Here we are - the end of the line for this series of posts on levels, noise, distortion, etc.
Gain staging... from all the talk in online forums and people saying, “Well, you really need to watch your gain staging,” you’d think there's some sort of mystical science magic to it, but it’s really simple.
Gain staging is making sure that each piece of equipment in your signal chain has the best possible signal-to-noise ratio and enough headroom to prevent unintentional distortion.
We have to cover two concepts really quickly, then I’ll tell you how to gain stage things, and we’ll finish off with some tips (rules, suggestions) that make this even easier.
What this means is that the level flowing into the piece of gear is the same as the level flowing out of the piece of gear. Think of a wire. If you feed a signal into a piece of wire, and the wire isn’t really tiny or tremendously long, the amount of power feeding in is the same as the amount of power feeding out.
If we stick a bunch of amplifier circuits and EQ circuits and processor circuits between the input and the output, unity gain is still what we want to have happening.
Now, there’s usually something to control Input Level, we sometimes call this a TRIM, and there’s usually something to control Output Level, and this can be called Output Trim, or Output, or it can be a fader, or, in the case of a compressor, it might be called Make-Up gain, or it can have a Make-Up Gain AND and Output level, but the basic idea is the same: There’s something to control the level of what feeds in, and the level of what feeds out.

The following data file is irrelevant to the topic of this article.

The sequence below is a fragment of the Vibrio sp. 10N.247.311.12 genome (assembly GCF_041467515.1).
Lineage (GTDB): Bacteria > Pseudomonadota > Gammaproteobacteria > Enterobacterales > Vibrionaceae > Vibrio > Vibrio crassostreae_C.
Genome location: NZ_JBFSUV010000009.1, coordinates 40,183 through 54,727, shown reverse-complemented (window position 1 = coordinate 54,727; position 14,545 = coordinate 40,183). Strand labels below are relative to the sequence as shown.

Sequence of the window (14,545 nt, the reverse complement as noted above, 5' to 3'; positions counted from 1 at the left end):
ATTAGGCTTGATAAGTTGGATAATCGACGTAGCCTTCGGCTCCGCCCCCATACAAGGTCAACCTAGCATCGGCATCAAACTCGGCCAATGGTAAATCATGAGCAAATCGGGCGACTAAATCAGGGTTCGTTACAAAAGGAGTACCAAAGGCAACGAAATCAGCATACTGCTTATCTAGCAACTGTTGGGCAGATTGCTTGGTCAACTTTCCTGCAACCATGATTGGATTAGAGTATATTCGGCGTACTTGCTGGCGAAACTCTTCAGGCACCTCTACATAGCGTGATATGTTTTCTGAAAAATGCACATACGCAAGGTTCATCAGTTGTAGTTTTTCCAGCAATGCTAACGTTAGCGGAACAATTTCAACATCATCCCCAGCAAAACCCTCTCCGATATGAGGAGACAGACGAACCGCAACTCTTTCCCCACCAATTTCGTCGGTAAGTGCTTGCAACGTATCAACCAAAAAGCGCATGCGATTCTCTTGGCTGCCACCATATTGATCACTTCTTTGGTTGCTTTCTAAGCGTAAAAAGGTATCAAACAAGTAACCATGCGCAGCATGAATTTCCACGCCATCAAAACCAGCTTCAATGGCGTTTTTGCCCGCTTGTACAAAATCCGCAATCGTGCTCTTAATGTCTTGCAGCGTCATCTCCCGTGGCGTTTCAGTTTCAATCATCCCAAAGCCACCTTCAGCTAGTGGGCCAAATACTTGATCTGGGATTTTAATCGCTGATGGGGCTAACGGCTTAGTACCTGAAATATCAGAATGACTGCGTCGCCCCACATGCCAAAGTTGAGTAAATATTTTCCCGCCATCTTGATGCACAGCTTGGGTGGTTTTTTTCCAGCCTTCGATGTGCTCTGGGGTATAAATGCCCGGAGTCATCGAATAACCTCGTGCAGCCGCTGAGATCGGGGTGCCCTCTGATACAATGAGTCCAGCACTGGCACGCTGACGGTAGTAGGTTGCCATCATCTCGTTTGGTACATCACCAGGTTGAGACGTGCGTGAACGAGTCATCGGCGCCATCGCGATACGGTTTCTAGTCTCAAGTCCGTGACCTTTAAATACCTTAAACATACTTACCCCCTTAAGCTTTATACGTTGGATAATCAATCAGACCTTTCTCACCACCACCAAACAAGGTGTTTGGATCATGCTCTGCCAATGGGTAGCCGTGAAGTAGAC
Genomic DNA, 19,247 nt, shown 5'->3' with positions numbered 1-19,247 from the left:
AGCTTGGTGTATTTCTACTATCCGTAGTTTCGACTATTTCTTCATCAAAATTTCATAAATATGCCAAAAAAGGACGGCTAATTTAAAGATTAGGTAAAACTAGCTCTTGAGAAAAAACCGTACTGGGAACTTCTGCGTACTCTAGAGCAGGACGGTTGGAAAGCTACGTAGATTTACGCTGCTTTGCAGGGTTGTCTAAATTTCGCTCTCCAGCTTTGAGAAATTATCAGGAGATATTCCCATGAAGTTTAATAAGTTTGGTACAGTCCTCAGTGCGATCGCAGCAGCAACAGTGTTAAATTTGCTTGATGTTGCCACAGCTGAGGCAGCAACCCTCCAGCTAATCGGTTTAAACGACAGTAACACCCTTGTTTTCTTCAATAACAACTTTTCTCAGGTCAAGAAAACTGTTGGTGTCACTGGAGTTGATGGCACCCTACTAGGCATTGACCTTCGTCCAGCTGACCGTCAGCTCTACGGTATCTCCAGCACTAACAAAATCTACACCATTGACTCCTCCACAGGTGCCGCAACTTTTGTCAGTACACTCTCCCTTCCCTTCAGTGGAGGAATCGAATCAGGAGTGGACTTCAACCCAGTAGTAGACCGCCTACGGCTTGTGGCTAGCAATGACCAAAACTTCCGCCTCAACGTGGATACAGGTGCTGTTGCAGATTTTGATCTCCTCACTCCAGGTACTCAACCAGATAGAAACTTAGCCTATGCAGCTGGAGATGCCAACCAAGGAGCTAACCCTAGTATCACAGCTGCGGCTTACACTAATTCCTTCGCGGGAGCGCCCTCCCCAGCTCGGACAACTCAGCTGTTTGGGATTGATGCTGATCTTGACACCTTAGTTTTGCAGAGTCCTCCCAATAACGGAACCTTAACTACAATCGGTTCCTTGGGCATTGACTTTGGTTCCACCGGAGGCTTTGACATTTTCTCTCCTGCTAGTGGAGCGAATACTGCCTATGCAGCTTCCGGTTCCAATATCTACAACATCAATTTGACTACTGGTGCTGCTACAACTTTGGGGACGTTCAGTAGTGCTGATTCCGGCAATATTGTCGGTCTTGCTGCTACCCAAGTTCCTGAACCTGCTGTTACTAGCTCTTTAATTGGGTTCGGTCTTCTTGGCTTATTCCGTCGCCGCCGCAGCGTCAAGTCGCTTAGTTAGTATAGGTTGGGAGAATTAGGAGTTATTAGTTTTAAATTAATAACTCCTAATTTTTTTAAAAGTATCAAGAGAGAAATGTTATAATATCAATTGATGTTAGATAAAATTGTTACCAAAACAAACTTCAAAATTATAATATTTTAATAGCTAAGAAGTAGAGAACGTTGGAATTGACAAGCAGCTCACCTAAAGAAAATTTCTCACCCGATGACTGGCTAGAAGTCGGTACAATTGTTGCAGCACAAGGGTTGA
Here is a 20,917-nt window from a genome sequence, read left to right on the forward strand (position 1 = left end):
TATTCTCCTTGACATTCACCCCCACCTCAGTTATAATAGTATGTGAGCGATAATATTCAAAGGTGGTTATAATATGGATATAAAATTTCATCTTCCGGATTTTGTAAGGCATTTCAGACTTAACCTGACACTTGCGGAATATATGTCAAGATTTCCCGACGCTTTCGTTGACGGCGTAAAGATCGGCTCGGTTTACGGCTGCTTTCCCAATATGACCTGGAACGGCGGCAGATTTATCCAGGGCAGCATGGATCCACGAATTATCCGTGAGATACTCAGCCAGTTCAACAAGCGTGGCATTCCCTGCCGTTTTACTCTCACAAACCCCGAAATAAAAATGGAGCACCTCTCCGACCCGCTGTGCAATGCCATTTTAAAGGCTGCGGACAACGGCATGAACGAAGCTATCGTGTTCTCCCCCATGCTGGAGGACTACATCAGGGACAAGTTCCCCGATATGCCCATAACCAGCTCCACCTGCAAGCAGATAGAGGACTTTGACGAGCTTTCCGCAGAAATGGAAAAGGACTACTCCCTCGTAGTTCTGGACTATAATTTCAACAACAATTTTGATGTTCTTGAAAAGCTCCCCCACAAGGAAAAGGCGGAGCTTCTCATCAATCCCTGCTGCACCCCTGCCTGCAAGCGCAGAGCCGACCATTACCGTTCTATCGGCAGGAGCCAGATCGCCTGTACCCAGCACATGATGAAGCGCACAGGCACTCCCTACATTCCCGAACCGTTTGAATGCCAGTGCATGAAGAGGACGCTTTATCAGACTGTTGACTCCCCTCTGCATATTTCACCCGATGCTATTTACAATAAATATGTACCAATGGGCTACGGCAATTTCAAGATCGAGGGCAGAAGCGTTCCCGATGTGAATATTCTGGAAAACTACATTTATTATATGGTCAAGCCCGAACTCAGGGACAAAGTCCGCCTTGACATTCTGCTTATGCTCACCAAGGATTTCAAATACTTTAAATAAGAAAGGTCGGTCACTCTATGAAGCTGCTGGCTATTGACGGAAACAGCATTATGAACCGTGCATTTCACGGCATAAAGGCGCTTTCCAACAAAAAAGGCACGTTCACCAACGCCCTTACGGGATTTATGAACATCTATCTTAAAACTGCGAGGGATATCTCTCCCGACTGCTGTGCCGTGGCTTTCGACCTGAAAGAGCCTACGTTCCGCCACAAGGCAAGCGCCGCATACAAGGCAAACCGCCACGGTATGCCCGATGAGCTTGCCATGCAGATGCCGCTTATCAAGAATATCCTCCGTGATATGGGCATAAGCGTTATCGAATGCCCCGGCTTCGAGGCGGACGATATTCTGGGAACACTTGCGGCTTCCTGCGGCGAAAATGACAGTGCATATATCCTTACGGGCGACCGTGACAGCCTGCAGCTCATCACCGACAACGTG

Now, most equipment has some sort of meter - ranging from a couple of LEDs to a mechanical VU meter, and that meter is usually located after the Output level somewhere, but sometimes it is switchable, which is nice, because then you can see what your input level is before it processes things, compare it to the output level, etc.
SO, you’re always aiming for Unity Gain with each piece of gear, and what we want is the input level set so that the meter reads nominal, and the output level feeding out is at nominal. To do this, we set the level control knobs at the position that gives us Unity Gain, and that position is usually marked with a ZERO or some such.
Set Things to Unity Gain
This is easy. Grab your OUTPUT LEVEL knobber and set it 0. So, if it’s a fader on a console you slide it up to 0, the output knob is at 0, etc. What if the Output Knob is labeled from 0 to 10? Set it to 8, or set it to 10, it depends on the circuit and we’re not going into that here.
Next, feed signal into the input, turn up the input gain until the METER is hanging around 0, which indicates nominal level. Now you’ve got something really close to Unity Gain happening for that piece of gear. Will the meter go up and down? Yes. But you’re not chasing the meter. You’re looking to get the meter hanging around 0, or nominal level. Don’t be too fussy. Just get it close.